Browns and Steelers
Erik Drost / Flickr

The Browns have a chance on Sunday to sweep the Pittsburgh Steelers for the first time in 31 years. But hanging over the rematch is the aftermath of the ugly brawl at the end of their last meeting two weeks ago. WKSU sports commentator Terry Pluto puts it in perspective.

a photo of Plastic Bags
DAIZUOXIN / SHUTTERSTOCK

Here are your headlines for Tuesday, Nov. 26:

Former General Motors Lordstown plant
KABIR BHATIA / WKSU

The company that bought Lordstown’s former General Motors plant is expected to be ready to start producing an electric pickup truck there within the next year.

Steve Burns, the CEO of Lordstown Motors Corp., says that production will start with about 400 workers. He hopes to eventually offer as many jobs as GM did at the height of production for the Chevy Cruze when around 4,500 people worked the plant’s three shifts.

photo of University of Akron Law School
UNIVERSITY OF AKRON

Here are the morning headlines for Monday, Nov. 25:

photo of Akron 2020 census forum
KABIR BHATIA / WKSU

Community groups in Akron are working to make sure people participate in next year’s U.S. census so there is an accurate count of the city’s residents.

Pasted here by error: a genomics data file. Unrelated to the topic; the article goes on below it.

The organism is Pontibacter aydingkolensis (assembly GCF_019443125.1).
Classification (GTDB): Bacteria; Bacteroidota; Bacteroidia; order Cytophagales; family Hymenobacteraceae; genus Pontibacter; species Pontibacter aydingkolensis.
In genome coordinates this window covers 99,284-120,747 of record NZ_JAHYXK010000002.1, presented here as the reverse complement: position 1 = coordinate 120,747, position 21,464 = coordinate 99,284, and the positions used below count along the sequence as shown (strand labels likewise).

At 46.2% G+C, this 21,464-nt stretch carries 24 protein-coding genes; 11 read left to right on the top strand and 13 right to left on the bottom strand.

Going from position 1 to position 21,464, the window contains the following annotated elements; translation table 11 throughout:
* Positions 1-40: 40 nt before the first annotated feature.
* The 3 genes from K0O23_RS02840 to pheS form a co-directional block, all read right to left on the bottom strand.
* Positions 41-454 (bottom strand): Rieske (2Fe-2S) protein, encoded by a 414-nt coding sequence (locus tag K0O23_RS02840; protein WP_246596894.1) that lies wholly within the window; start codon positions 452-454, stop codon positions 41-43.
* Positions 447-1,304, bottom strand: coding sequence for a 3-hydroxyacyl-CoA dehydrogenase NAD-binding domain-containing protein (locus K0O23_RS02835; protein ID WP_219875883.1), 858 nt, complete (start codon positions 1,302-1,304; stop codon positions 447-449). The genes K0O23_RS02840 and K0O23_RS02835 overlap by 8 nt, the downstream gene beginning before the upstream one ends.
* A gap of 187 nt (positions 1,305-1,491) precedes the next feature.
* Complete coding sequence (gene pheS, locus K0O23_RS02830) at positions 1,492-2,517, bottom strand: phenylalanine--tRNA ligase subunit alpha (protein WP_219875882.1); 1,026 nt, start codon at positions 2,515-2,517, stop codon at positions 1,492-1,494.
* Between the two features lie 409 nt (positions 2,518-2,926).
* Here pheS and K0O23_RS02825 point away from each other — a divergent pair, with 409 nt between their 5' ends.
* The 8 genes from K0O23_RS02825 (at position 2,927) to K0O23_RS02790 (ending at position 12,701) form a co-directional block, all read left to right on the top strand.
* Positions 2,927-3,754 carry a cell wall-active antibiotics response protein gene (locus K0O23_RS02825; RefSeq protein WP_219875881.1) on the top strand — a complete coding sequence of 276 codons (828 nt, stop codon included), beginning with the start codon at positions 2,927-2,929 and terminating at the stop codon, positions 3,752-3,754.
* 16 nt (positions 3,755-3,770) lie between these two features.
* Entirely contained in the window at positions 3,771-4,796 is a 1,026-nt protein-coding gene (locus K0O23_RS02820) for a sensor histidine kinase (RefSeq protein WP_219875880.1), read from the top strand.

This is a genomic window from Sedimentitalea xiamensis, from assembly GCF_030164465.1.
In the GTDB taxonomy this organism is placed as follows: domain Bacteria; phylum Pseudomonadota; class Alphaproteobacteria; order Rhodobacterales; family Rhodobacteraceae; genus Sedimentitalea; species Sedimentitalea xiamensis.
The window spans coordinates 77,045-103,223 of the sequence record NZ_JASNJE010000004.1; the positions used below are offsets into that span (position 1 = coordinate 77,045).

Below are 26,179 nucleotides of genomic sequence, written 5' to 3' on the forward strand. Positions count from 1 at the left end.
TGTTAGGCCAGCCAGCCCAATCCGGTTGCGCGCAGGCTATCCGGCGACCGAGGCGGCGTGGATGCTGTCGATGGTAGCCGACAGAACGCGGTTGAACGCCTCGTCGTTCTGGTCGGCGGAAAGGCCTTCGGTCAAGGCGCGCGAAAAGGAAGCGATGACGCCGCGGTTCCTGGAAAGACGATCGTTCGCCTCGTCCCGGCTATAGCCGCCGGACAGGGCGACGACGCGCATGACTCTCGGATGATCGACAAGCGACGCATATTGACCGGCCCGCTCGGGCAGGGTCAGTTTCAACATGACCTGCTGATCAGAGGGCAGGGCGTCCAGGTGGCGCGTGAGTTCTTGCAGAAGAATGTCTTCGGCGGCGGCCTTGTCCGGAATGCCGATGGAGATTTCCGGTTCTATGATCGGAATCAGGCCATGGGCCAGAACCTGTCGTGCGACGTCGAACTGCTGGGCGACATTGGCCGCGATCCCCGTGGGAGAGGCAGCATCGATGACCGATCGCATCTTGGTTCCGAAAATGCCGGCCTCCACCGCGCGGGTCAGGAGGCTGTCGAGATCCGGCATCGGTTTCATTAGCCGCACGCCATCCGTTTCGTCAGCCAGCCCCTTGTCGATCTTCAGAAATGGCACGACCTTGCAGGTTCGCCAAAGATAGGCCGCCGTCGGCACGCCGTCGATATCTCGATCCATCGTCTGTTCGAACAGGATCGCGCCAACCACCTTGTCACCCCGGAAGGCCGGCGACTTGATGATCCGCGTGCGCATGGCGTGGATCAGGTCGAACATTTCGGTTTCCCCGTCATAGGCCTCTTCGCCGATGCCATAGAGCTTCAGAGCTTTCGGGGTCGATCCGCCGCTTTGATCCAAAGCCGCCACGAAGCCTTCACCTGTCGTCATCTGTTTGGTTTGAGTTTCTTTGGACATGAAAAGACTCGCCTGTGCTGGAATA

a photo of Grant Downes
FACEBOOK

The Southeast Stark County Village of Magnolia may be a model for civil political discourse.

After the November mayoral election the two candidates were tied. The decision came down to a coin toss this week.

Travis Boyd became mayor-elect as the coin landed heads-side-up.

Myles Garrett’s goal was to be NFL’s top defensive player this season. He won’t finish it.

Erik Drost / Wikimedia Commons

Here are your morning headlines for Friday, Nov. 22:

CWRU

Case Western Reserve University's (CWRU) football team is making its fifth NCAA postseason appearance. They'll play Union College in the Division III tournament on Saturday. Case players have notable achievements on the field, but our commentator Terry Pluto says they perform even better in the classroom. 

A member of United Auto Workers Local 1005 stands on the picket line outside of the General Motors Metal Fabrication Division in Parma, Ohio Tuesday, Sep. 17, 2019.
CARTER ADAMS / WKSU

Here are your morning headlines for Thursday, Nov. 21:

Photo of Phoenix Brewing Company
CARMONE MACFARLANE / PHOENIX BREWING COMPANY

Craft breweries have been on a steady rise throughout the country becoming hot spots for people and providing benefits to local economies. Ohio now has over 300 craft brewers and is one of the top five craft brewers in the country.  

We've been checking in with Ohio author David Giffels as he travels around the state for his new book, "Barnstorming Ohio". Each month he discusses what he’s finding in a series of conversations we’re calling “To Understand Ohio.” This month Giffels visited a small brewery in Mansfield.

Newsroom staff at the Pittsburgh Post-Gazette will begin a byline strike Wednesday, removing their names from articles, in protest of what they deem a hostile work environment created by newspaper leadership.